A Primordial Origin for the Atmospheric Methane of Saturn’s Moon Titan

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The origin of Titan’s atmospheric methane is a key issue for understanding the origin of the saturnian satellite system. It has been proposed that serpentinization reactions in Titan’s interior could lead to the formation of the observed methane. Meanwhile, alternative scenarios suggest that methane was incorporated in Titan’s planetesimals before its formation. Here, we point out that serpentinization reactions in Titan’s interior are not able to reproduce the deuterium over hydrogen (D/H) ratio observed at present in methane in its atmosphere, and would require a maximum D/H ratio in Titan’s water ice 30% lower than the value likely acquired by the satellite during its formation, based on Cassini observations at Enceladus. Alternatively, production of methane in Titan’s interior via radiolytic reactions with water can be envisaged but the associated production rates remain uncertain. On the other hand, a mechanism that easily explains the presence of large amounts of methane trapped in Titan in a way consistent with its measured atmospheric D/H ratio is its direct capture in the satellite’s planetesimals at the time of their formation in the solar nebula. In this case, the mass of methane trapped in Titan’s interior can be up to ∼1300 times the current mass of atmospheric methane.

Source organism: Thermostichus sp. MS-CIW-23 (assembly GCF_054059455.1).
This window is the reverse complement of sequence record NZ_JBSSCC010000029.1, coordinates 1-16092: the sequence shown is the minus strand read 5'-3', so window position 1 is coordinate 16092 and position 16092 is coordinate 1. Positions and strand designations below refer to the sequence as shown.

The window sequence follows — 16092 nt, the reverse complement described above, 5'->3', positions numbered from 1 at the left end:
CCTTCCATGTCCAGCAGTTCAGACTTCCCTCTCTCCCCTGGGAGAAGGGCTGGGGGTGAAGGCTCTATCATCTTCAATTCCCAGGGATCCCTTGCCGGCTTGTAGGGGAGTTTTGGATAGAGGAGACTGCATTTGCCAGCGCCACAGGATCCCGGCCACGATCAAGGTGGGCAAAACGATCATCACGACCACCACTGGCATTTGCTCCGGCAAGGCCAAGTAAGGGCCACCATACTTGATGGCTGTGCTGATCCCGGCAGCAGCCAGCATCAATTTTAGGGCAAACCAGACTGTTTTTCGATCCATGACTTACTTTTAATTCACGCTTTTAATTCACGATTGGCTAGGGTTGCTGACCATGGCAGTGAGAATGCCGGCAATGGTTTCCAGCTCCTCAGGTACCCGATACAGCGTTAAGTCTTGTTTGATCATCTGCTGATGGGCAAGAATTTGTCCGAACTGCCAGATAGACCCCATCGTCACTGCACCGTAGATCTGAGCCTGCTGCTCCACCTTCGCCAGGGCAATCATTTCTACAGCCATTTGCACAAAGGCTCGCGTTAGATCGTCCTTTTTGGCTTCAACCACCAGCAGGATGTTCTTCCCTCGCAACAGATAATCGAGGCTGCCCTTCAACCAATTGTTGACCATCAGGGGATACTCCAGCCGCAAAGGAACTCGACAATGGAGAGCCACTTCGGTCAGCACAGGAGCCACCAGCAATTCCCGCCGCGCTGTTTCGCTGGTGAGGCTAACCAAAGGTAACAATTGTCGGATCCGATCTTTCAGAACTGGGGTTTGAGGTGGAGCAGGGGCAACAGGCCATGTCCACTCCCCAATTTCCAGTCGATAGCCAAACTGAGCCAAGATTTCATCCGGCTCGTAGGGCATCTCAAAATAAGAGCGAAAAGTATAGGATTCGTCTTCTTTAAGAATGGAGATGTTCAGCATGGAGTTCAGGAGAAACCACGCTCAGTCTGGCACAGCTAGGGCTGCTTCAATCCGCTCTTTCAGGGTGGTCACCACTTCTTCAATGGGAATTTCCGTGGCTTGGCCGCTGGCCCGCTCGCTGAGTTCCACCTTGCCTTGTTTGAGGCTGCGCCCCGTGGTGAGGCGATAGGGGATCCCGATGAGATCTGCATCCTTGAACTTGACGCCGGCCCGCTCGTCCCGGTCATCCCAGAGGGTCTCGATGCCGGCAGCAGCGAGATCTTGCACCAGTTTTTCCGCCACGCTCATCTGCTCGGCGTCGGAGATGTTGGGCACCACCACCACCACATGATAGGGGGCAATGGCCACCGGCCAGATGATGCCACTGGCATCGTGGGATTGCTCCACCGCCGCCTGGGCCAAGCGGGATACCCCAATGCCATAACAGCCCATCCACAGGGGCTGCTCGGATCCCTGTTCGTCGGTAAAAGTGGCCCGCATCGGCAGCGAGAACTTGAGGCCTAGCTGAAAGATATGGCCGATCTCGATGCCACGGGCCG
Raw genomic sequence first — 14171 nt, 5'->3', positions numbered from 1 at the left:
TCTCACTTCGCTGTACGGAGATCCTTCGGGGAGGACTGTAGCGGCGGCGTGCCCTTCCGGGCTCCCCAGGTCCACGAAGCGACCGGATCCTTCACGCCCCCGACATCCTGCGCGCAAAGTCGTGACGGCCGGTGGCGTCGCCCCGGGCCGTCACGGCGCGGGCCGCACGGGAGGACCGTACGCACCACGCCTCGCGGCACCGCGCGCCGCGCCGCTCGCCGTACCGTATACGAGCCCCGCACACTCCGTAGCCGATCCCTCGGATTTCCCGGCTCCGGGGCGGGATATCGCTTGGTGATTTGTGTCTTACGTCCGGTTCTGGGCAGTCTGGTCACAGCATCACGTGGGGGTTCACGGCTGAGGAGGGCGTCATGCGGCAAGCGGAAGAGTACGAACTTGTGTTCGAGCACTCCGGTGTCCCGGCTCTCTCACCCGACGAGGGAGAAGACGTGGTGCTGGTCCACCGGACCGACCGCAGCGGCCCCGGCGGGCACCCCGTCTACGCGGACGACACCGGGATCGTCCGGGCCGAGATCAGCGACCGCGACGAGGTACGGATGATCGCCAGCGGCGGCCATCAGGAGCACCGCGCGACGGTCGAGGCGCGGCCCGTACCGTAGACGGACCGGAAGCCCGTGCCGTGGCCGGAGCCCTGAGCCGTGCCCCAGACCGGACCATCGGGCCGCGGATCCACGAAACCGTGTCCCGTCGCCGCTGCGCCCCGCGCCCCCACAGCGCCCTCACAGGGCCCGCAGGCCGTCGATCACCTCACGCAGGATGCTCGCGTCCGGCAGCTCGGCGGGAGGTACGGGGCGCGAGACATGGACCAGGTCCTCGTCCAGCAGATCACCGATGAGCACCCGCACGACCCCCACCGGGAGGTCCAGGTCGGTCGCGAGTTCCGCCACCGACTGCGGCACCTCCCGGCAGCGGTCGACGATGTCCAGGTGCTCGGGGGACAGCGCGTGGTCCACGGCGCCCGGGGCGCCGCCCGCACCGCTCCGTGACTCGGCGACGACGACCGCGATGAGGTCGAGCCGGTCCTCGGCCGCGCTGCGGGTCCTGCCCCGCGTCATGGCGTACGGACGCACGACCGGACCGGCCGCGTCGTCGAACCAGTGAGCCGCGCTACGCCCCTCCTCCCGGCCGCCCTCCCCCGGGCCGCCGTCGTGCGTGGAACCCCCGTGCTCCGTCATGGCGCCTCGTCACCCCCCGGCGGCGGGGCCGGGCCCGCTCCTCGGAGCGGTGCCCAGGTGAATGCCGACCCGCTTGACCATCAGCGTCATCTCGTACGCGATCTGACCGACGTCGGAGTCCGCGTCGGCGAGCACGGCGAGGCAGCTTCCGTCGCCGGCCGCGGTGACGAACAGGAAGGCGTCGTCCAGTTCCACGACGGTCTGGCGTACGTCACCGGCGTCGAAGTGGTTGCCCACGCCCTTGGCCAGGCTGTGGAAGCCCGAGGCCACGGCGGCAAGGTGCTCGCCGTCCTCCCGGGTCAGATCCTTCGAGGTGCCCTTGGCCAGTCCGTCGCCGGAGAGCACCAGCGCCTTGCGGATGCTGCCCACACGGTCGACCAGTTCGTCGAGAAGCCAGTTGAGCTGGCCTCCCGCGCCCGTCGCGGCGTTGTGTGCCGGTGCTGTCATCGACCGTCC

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Icarus, v. 204, issue 2, p. 749-751